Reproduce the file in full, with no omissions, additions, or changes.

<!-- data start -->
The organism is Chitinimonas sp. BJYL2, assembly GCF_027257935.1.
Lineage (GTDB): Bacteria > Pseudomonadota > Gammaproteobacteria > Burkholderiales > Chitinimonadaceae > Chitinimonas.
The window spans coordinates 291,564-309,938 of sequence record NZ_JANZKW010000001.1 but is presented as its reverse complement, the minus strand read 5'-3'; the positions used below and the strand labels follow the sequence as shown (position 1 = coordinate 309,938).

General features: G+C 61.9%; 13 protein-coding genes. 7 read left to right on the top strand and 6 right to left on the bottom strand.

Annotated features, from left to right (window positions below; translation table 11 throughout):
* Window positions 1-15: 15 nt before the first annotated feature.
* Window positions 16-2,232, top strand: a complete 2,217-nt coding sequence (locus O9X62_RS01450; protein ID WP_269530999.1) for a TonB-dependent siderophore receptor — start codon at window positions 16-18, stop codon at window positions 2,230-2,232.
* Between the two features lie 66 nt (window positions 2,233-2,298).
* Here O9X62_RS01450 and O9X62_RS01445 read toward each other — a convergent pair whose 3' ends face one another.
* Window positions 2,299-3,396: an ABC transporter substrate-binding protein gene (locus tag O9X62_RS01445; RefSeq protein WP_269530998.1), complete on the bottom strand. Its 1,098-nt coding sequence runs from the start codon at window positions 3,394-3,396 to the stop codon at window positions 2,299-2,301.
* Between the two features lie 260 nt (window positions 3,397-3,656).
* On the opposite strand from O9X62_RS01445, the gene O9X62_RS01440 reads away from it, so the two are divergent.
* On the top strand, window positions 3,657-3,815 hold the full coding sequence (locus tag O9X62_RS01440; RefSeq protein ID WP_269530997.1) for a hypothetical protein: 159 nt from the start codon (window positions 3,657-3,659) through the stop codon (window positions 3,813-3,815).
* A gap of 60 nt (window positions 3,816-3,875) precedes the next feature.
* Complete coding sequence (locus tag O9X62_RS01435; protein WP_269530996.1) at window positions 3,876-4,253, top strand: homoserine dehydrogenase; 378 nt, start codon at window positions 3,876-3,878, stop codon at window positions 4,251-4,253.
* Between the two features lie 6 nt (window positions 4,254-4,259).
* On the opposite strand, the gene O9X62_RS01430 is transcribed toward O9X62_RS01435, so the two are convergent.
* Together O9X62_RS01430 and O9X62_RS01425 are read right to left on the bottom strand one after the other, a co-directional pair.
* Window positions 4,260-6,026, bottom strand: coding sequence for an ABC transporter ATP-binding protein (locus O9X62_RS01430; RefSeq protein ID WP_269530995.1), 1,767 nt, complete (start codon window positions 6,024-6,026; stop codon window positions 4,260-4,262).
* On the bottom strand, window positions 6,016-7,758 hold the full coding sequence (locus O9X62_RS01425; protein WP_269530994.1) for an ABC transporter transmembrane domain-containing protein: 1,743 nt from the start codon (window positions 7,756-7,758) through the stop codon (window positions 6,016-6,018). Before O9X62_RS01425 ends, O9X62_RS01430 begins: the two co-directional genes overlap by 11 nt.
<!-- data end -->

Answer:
The organism is Chitinimonas sp. BJYL2, assembly GCF_027257935.1.
Lineage (GTDB): Bacteria > Pseudomonadota > Gammaproteobacteria > Burkholderiales > Chitinimonadaceae > Chitinimonas.
The window spans coordinates 291,564-309,938 of sequence record NZ_JANZKW010000001.1 but is presented as its reverse complement, the minus strand read 5'-3'; the positions used below and the strand labels follow the sequence as shown (position 1 = coordinate 309,938).

General features: G+C 61.9%; 13 protein-coding genes. 7 read left to right on the top strand and 6 right to left on the bottom strand.

Annotated features, from left to right (window positions below; translation table 11 throughout):
* Window positions 1-15: 15 nt before the first annotated feature.
* Window positions 16-2,232, top strand: a complete 2,217-nt coding sequence (locus O9X62_RS01450; protein ID WP_269530999.1) for a TonB-dependent siderophore receptor — start codon at window positions 16-18, stop codon at window positions 2,230-2,232.
* Between the two features lie 66 nt (window positions 2,233-2,298).
* Here O9X62_RS01450 and O9X62_RS01445 read toward each other — a convergent pair whose 3' ends face one another.
* Window positions 2,299-3,396: an ABC transporter substrate-binding protein gene (locus tag O9X62_RS01445; RefSeq protein WP_269530998.1), complete on the bottom strand. Its 1,098-nt coding sequence runs from the start codon at window positions 3,394-3,396 to the stop codon at window positions 2,299-2,301.
* Between the two features lie 260 nt (window positions 3,397-3,656).
* On the opposite strand from O9X62_RS01445, the gene O9X62_RS01440 reads away from it, so the two are divergent.
* On the top strand, window positions 3,657-3,815 hold the full coding sequence (locus tag O9X62_RS01440; RefSeq protein ID WP_269530997.1) for a hypothetical protein: 159 nt from the start codon (window positions 3,657-3,659) through the stop codon (window positions 3,813-3,815).
* A gap of 60 nt (window positions 3,816-3,875) precedes the next feature.
* Complete coding sequence (locus tag O9X62_RS01435; protein WP_269530996.1) at window positions 3,876-4,253, top strand: homoserine dehydrogenase; 378 nt, start codon at window positions 3,876-3,878, stop codon at window positions 4,251-4,253.
* Between the two features lie 6 nt (window positions 4,254-4,259).
* On the opposite strand, the gene O9X62_RS01430 is transcribed toward O9X62_RS01435, so the two are convergent.
* Together O9X62_RS01430 and O9X62_RS01425 are read right to left on the bottom strand one after the other, a co-directional pair.
* Window positions 4,260-6,026, bottom strand: coding sequence for an ABC transporter ATP-binding protein (locus O9X62_RS01430; RefSeq protein ID WP_269530995.1), 1,767 nt, complete (start codon window positions 6,024-6,026; stop codon window positions 4,260-4,262).
* On the bottom strand, window positions 6,016-7,758 hold the full coding sequence (locus O9X62_RS01425; protein WP_269530994.1) for an ABC transporter transmembrane domain-containing protein: 1,743 nt from the start codon (window positions 7,756-7,758) through the stop codon (window positions 6,016-6,018). Before O9X62_RS01425 ends, O9X62_RS01430 begins: the two co-directional genes overlap by 11 nt.